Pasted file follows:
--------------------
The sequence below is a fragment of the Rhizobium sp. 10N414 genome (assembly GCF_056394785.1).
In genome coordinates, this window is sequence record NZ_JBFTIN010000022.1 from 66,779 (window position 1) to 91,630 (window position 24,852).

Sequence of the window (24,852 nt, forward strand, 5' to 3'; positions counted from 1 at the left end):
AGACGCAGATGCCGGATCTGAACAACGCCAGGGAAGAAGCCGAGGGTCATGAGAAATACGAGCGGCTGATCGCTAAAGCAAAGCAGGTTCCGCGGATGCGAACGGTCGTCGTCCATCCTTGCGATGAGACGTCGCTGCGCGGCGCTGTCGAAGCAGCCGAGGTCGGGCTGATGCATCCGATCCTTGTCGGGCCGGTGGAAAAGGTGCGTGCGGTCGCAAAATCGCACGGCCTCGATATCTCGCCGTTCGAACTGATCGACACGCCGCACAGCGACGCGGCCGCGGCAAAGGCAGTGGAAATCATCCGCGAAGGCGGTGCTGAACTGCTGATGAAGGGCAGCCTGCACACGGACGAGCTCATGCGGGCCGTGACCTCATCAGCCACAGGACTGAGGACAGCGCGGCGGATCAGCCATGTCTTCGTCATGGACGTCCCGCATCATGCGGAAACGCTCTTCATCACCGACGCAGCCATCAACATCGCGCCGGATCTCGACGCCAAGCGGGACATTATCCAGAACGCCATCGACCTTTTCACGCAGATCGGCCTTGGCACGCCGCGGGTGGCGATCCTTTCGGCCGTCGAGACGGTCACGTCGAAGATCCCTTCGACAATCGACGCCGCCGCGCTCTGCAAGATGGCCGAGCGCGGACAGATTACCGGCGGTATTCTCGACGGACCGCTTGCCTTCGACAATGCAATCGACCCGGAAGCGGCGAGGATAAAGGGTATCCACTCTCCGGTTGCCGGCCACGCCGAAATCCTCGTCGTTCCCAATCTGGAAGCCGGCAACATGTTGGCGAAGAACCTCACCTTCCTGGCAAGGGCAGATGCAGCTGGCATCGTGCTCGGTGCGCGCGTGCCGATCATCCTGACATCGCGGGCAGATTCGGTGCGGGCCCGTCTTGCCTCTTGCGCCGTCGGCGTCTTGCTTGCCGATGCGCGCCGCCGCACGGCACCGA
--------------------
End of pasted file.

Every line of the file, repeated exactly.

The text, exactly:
The sequence below is a fragment of the Rhizobium sp. 10N414 genome (assembly GCF_056394785.1).
In genome coordinates, this window is sequence record NZ_JBFTIN010000022.1 from 66,779 (window position 1) to 91,630 (window position 24,852).

Sequence of the window (24,852 nt, forward strand, 5' to 3'; positions counted from 1 at the left end):
AGACGCAGATGCCGGATCTGAACAACGCCAGGGAAGAAGCCGAGGGTCATGAGAAATACGAGCGGCTGATCGCTAAAGCAAAGCAGGTTCCGCGGATGCGAACGGTCGTCGTCCATCCTTGCGATGAGACGTCGCTGCGCGGCGCTGTCGAAGCAGCCGAGGTCGGGCTGATGCATCCGATCCTTGTCGGGCCGGTGGAAAAGGTGCGTGCGGTCGCAAAATCGCACGGCCTCGATATCTCGCCGTTCGAACTGATCGACACGCCGCACAGCGACGCGGCCGCGGCAAAGGCAGTGGAAATCATCCGCGAAGGCGGTGCTGAACTGCTGATGAAGGGCAGCCTGCACACGGACGAGCTCATGCGGGCCGTGACCTCATCAGCCACAGGACTGAGGACAGCGCGGCGGATCAGCCATGTCTTCGTCATGGACGTCCCGCATCATGCGGAAACGCTCTTCATCACCGACGCAGCCATCAACATCGCGCCGGATCTCGACGCCAAGCGGGACATTATCCAGAACGCCATCGACCTTTTCACGCAGATCGGCCTTGGCACGCCGCGGGTGGCGATCCTTTCGGCCGTCGAGACGGTCACGTCGAAGATCCCTTCGACAATCGACGCCGCCGCGCTCTGCAAGATGGCCGAGCGCGGACAGATTACCGGCGGTATTCTCGACGGACCGCTTGCCTTCGACAATGCAATCGACCCGGAAGCGGCGAGGATAAAGGGTATCCACTCTCCGGTTGCCGGCCACGCCGAAATCCTCGTCGTTCCCAATCTGGAAGCCGGCAACATGTTGGCGAAGAACCTCACCTTCCTGGCAAGGGCAGATGCAGCTGGCATCGTGCTCGGTGCGCGCGTGCCGATCATCCTGACATCGCGGGCAGATTCGGTGCGGGCCCGTCTTGCCTCTTGCGCCGTCGGCGTCTTGCTTGCCGATGCGCGCCGCCGCACGGCACCGA